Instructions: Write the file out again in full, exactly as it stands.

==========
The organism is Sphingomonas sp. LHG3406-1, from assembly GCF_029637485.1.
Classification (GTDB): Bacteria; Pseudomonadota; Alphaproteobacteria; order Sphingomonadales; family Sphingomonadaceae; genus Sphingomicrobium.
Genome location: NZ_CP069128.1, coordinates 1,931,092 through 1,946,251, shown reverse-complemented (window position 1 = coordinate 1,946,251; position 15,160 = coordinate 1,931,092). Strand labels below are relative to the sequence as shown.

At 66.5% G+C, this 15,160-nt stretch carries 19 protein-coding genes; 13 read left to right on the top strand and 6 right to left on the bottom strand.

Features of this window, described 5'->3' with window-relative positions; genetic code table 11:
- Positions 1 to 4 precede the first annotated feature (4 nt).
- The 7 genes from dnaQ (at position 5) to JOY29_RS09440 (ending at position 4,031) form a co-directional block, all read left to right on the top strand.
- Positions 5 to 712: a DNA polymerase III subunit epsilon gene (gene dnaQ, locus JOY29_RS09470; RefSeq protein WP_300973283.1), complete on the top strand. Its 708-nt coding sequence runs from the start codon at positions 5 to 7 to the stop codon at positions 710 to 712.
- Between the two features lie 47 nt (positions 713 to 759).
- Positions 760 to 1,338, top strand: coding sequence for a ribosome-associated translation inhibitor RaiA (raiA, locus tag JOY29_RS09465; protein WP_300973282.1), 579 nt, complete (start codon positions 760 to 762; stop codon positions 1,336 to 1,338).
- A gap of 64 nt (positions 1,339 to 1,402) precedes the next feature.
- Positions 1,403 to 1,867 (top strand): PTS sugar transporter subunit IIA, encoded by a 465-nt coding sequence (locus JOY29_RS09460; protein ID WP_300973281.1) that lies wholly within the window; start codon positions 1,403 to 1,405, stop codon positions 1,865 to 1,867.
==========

The organism is Sphingomonas sp. LHG3406-1, from assembly GCF_029637485.1.
Classification (GTDB): Bacteria; Pseudomonadota; Alphaproteobacteria; order Sphingomonadales; family Sphingomonadaceae; genus Sphingomicrobium.
Genome location: NZ_CP069128.1, coordinates 1,931,092 through 1,946,251, shown reverse-complemented (window position 1 = coordinate 1,946,251; position 15,160 = coordinate 1,931,092). Strand labels below are relative to the sequence as shown.

At 66.5% G+C, this 15,160-nt stretch carries 19 protein-coding genes; 13 read left to right on the top strand and 6 right to left on the bottom strand.

Features of this window, described 5'->3' with window-relative positions; genetic code table 11:
- Positions 1 to 4 precede the first annotated feature (4 nt).
- The 7 genes from dnaQ (at position 5) to JOY29_RS09440 (ending at position 4,031) form a co-directional block, all read left to right on the top strand.
- Positions 5 to 712: a DNA polymerase III subunit epsilon gene (gene dnaQ, locus JOY29_RS09470; RefSeq protein WP_300973283.1), complete on the top strand. Its 708-nt coding sequence runs from the start codon at positions 5 to 7 to the stop codon at positions 710 to 712.
- Between the two features lie 47 nt (positions 713 to 759).
- Positions 760 to 1,338, top strand: coding sequence for a ribosome-associated translation inhibitor RaiA (raiA, locus tag JOY29_RS09465; protein WP_300973282.1), 579 nt, complete (start codon positions 760 to 762; stop codon positions 1,336 to 1,338).
- A gap of 64 nt (positions 1,339 to 1,402) precedes the next feature.
- Positions 1,403 to 1,867 (top strand): PTS sugar transporter subunit IIA, encoded by a 465-nt coding sequence (locus JOY29_RS09460; protein ID WP_300973281.1) that lies wholly within the window; start codon positions 1,403 to 1,405, stop codon positions 1,865 to 1,867.